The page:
06 Mar Not-for-profit hospital downgrades surged in 2017
The ratio of not-for-profit hospital and health system credit downgrades to upgrades rose in 2017 to levels that were even higher than during the Great Recession in 2008 and 2009, according to a new report from Moody’s Investors Service.
There were 41 downgrades and 12 upgrades in 2017, a ratio of 3.4-to-1. That’s compared with 2.8-to-1 and 2-to-1 in 2008 and 2009, respectively. Last year’s ratio was also higher than in 2016, a year that saw 32 downgrades and 21 upgrades, or a 1.5-to-1 ratio, according to Moody’s.
“When we saw the ratio, we were like, ‘Wait a second, wait a second, what’s going on and what just happened?’?” said Lisa Goldstein, an author on the report and an associate managing director with Moody’s. “That’s when we peeled a little bit of the onion back and said, ‘It’s the general pressures of the industry.’?”
The Great Recession brought severe volume declines as people put off surgeries and other procedures, along with interest rate spikes driven by risky debt structures. Even though the country’s economy is stronger today and more Americans have insurance, the healthcare sector is facing a whole new set of challenges.
Hospitals and health systems today are dealing with rising pharmaceutical, supply and labor expenses and difficult payer environments in which commercial payers in some cases steer members toward free-standing imaging and urgent-care centers, contributing to the ongoing issue of flat volumes at some hospitals. That leaves many systems with expense growth that outpaces revenue growth.
Importantly, more than 60% of last year’s downgrades were among small to medium-sized hospitals and health systems with less than $1 billion in operating revenue, demonstrating that larger systems are better positioned to weather industry challenges. That’s because systems that are spread across multiple cities or states can use sites that are performing well to subsidize those that are under stress, Goldstein said.
“Whereas if you’re a single site, you’re not going to have that diversification at least geographically to absorb if there is a down year,” she said.
Twelve of the downgrades in 2017 were in Ohio and Pennsylvania, states where Moody’s said health systems are further bogged down by lagging economies, aging demographics, a difficult payer environment and competitive service areas.
In Pennsylvania, half of the state’s rural hospitals operated at a net loss in 2016, compared with 29% of hospitals overall, said Jeff Bechtel, senior vice president of health economics and policy for the Hospital and Healthsystem Association of Pennsylvania. And rural hospitals disproportionately rely on government programs like Medicare and Medicaid, which reimburse less than commercial payers, he said.
“In addition to the rural nature of the state, the older demographics, the difficult financial operating results, a lot of it I think is the disproportionate reliance on government programs,” he said.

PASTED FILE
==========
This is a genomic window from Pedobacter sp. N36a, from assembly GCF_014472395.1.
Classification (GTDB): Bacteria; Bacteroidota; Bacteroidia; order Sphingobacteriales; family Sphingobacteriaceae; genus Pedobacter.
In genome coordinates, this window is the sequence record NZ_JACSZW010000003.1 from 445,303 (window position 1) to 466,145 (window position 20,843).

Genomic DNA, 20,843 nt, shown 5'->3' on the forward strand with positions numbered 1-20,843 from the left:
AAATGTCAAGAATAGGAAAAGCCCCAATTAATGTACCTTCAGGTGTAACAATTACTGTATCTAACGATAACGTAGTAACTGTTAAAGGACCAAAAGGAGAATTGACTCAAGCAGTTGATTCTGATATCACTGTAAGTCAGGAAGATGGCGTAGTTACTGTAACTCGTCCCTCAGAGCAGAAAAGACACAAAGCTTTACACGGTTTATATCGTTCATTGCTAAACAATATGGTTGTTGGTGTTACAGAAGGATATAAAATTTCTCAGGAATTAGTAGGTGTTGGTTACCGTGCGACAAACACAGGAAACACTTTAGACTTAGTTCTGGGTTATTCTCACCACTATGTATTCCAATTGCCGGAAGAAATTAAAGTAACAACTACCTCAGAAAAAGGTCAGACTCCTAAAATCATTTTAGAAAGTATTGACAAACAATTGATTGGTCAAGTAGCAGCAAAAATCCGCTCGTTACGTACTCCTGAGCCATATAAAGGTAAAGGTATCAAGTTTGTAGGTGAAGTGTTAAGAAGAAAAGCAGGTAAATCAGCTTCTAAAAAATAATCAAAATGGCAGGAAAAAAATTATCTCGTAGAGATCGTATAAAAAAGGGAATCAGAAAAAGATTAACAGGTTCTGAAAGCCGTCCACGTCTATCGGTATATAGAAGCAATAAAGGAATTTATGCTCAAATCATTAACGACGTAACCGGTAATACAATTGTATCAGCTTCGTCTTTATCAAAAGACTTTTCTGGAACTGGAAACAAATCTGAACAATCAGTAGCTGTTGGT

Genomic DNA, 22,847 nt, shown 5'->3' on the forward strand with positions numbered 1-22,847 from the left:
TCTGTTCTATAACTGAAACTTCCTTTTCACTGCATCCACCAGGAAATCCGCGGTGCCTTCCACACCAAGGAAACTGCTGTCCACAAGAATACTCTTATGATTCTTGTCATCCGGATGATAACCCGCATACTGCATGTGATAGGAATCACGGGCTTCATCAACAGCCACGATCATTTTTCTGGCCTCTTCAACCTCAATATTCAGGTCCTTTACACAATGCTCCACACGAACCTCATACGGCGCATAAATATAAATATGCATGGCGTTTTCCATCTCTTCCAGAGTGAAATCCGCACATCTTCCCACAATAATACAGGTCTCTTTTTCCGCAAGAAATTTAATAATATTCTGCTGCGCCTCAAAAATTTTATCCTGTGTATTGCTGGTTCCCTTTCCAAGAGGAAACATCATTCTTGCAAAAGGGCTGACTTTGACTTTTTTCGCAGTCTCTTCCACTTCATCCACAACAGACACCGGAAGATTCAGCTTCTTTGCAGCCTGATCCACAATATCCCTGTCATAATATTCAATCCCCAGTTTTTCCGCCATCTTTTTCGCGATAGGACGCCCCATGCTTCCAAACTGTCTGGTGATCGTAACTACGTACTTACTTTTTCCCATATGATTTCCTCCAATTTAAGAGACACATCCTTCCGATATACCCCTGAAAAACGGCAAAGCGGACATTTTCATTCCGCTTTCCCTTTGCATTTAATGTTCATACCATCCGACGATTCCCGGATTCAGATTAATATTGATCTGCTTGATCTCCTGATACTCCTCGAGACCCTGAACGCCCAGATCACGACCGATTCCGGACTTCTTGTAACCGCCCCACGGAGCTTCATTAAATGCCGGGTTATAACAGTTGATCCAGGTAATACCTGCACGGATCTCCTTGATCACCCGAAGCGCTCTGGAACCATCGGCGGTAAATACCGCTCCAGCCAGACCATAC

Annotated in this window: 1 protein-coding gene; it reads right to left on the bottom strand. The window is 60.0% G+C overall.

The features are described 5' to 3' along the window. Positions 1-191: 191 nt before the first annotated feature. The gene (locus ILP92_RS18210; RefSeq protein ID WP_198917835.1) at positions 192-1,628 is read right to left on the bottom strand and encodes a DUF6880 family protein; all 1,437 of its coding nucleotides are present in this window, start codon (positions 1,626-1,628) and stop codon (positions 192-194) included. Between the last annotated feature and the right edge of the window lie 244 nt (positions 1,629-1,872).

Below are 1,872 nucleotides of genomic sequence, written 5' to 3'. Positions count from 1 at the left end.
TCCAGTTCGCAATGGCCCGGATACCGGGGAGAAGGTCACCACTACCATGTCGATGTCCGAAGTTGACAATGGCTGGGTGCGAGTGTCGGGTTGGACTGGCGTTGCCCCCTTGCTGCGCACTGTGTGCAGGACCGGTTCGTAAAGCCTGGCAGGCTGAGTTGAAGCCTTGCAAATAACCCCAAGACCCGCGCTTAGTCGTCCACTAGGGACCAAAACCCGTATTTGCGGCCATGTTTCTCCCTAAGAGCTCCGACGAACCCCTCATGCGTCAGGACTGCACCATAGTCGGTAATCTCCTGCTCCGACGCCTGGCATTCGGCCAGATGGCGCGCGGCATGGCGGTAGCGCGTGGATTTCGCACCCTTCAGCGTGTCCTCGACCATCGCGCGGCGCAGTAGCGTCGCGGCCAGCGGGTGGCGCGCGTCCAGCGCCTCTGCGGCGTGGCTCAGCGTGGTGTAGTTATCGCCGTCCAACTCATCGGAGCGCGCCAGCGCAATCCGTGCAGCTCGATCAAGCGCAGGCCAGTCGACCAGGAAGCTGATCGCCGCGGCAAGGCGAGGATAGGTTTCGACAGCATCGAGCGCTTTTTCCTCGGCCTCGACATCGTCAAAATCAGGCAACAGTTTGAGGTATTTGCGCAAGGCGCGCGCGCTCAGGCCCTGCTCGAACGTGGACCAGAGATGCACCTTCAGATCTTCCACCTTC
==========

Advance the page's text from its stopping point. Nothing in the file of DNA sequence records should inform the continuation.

In Ohio, some providers are starting to adopt value-based reimbursement strategies, which can lead to acute operational challenges that rating agencies frown upon, said Mike Browning, chief financial officer of Toledo, Ohio-based ProMedica Health System. Moody’s issued a downgrade for ProMedica one year ago affecting about $775 million of the health system’s debt.
“We’re making decisions that are good long-term decisions, but sometimes might have negative financial consequences in the short run,” he said.
Browning said ProMedica’s expensive Epic implementation in 2016 was a major contributor to the system’s operating loss that year, which he described as being another temporary factor.
John Palmer, a spokesman for the Ohio Hospital Association, wrote in an email that the Moody’s report reaffirms its deep concerns about the financial challenges hospitals in the state face. He said 61 Ohio hospitals have low or negative operating margins.
“The challenges facing not only this group, but all Ohio hospitals, are clearly driven by reimbursement pressure from Medicare and Medicaid, renewed efforts by commercial payers to exclude more services from payment, growing pharmaceutical and supply chain costs, physician and nursing shortages, and the costs of keeping up with new health care technology,” he wrote.
Mergers and acquisitions had both a positive and negative impact on credit quality last year. Baptist Health South Florida was downgraded after acquiring Bethesda Healthcare System.
Similarly, the UMPC health system was downgraded after its merger with Pinnacle Health System. Other factors like revenue and expense pressures influenced both of those cases.
In its year-ahead outlook for the not-for-profit and public healthcare sector in December, Moody’s downgraded the sector from stable to negative for 2018. Given that downgrade, Goldstein said she expects the downgrade-to-upgrade ratio to remain elevated this year.